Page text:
After helping the United States men’s basketball team lock up a third straight Olympic gold medal at the 2016 Rio Summer Games, Kevin Durant, Klay Thompson, and Draymond Green now return to their professional lives with a new goal in mind: putting the Golden State Warriors back atop the NBA.
Durant, who shockingly joined the defending Western Conference champions before heading to Brazil this summer, will start his first season in the Bay Area this fall and joins Team USA and new Warriors teammates Thompson and Green beside two-time MVP and point guard Stephen Curry.
Golden State’s already the odds-on favorite to reclaim the NBA title in the upcoming 2016-17 season, but, adding their Team USA duties on top of all of the 2015-16 season and lengthy postseason runs, head coach Steve Kerr might worry his superstars are a bit worn down following a summer of barely any rest and training camp opening at the end of September.
Durant, specifically, comes to mind due to his previous workload as the Oklahoma City Thunder’s primary scorer and his stellar play in Brazil. There’s also the mental toll that switching teams for the first time in your pro career can take, as well as adjusting to new teammates’ styles and a new offensive system.
However, from a mental standpoint, Durant appears to be in a good place based off his comments to The Vertical after Sunday’s gold-clinching victory over Serbia, during which he netted 30 points.
"It was therapy for me after making a big change in my life," Durant said of playing in Brazil. "It made my life easier ... I knew [a backlash] was coming.
"It was definitely different for me, but to come here in an environment where people accepted me and didn't care about anything except being my buddy, that's what I needed."
Indeed, Durant was on the brunt end of major criticism from rival players to commentators like Charles Barkley for aiding Golden State’s formation of the latest NBA “Super Team,” and getting out of the country and playing beside two of his new running mates was clearly beneficial to the 27-year-old.
Physically, and considering how he played after winning gold at the 2012 London Games, Durant should also be sound and ready for the new season. Appearing in 81 games and notching 38.5 minutes a contest, Durant torched all comers for 28.1 points, 7.9 rebounds, and 4.6 assists while racking up historically great shooting rates of 51.0 percent overall, 41.6 from three, and 90.5 at the free throw line in the 2012-13 season.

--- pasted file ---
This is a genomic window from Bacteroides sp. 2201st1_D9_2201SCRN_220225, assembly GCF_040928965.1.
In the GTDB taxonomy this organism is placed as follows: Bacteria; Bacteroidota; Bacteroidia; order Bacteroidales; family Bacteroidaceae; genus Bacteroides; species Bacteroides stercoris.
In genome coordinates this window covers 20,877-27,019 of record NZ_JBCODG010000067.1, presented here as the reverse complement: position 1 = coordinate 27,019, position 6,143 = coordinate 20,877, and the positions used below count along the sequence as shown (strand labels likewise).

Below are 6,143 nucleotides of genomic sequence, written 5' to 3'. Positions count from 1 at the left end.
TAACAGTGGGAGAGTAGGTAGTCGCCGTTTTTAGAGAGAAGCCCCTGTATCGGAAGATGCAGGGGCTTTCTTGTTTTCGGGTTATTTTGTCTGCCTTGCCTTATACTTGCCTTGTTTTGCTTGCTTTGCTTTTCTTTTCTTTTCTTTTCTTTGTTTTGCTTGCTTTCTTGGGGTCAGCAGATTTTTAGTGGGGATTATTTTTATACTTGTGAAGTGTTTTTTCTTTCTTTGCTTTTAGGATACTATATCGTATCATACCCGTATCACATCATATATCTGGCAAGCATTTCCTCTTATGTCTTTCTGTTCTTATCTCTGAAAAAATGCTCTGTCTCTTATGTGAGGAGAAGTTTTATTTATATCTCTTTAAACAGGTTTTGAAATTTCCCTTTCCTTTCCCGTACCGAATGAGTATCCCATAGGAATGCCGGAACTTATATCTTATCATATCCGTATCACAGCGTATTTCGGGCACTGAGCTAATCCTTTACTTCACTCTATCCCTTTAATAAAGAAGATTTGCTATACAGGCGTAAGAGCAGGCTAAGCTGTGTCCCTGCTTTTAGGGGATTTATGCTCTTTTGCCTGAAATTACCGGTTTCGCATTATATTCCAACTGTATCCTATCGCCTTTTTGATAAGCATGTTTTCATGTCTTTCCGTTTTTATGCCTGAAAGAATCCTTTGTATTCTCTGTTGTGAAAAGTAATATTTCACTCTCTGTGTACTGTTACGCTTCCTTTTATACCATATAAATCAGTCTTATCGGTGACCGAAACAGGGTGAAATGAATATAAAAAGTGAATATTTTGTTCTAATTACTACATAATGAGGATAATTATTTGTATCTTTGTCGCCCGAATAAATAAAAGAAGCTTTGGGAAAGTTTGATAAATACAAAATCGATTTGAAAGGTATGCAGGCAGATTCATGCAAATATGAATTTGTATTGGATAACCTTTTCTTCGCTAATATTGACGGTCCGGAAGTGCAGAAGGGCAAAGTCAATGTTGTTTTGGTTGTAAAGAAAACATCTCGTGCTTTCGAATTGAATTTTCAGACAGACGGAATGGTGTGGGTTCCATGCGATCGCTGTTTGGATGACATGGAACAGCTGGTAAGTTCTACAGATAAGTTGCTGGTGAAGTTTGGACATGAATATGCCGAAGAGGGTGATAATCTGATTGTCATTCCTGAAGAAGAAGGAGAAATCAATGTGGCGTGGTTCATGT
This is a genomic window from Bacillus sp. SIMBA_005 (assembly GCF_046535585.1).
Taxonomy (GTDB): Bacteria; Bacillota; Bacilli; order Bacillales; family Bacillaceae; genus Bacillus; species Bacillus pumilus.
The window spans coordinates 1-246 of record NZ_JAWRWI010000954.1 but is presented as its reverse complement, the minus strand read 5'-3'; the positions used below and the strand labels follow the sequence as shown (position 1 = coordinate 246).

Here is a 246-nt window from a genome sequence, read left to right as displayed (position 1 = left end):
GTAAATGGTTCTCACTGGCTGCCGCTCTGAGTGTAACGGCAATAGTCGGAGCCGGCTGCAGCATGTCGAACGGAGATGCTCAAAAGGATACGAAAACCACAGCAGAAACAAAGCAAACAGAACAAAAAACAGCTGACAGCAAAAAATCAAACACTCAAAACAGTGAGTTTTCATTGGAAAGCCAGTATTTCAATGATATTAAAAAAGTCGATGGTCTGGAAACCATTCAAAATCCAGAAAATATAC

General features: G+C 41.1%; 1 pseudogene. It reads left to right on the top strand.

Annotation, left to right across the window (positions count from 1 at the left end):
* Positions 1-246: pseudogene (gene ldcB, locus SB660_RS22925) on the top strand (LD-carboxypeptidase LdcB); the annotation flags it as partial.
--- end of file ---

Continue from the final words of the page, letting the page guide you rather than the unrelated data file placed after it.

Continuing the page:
Of course, Durant did start and play in all eight of Team USA’s games in Rio, averaging a team-high 28.6 minutes and 19.4 points including 58 percent from three, so Kerr’s unlikely to push Durant too much as long he can quickly grasp the Warriors fluid offensive system.
Thompson, on the other hand, is evidently tired of all the “Super Team” talk and in an interview with GQ the 6-foot-7 guard with one of the game’s smoothest jumpers appeared ready to prove Golden State’s title in 2015 and their record-breaking 73-9 run last season were not flukes.
“Yes. Yes. I just want to go out there and prove to people how great we can be,” Thompson said when asked if he’s “tired” of questions regarding next season. “Everyday at the media session here I have to answer questions about it. ‘Oh, how’s the chemistry between you three.’ Everyday… But it’s part of the territory. I just give some automated answers. I can be pretty robotic. There’s a lot of hype surrounding the franchise now, and deservedly so. It’s part of our job, we have to answer those questions. ”
The 26-year-old Thompson was shaky in his first Olympics, but still flashed the long range that’s made him a co-“Splash Brother” the last two years. Thompson started six games and played 21.1 minutes per contest, but his field goal percentages nosedived to 36 percent overall and 32 percent from deep. He did, however, come up huge with 30 points and seven threes against France to keep the U.S. undefeated in pool play.
The uncharacteristic mishaps from three may be disconcerting, given Thompson’s nailed 42 percent of his threes throughout his five-year NBA career, but all shooters go through slumps and Thompson likely worked his way out of it in Rio.
Green, who like Thompson appeared in his first Games, is probably the least of Kerr’s worries, on the court. The All-Star was arrested back in his home state of Michigan after an alleged altercation with a Michigan State football player this summer, but otherwise Green was able to draw knowledge and experience out of his U.S. teammates and head coaches like Mike Krzyzewski and Gregg Popovich without much playing time in Rio.
Green, 26, played the third-fewest minutes of anyone in Rio (79 total at 9.9 a game) and he scored only 15 total points over eight games. He also saw his shooting numbers decline when compared to his career averages, but Green wasn’t allotted his typical starters’ minutes and he’s proven the last two seasons that he can fill up every box score column and even have a profound effect on games simply with his hustle.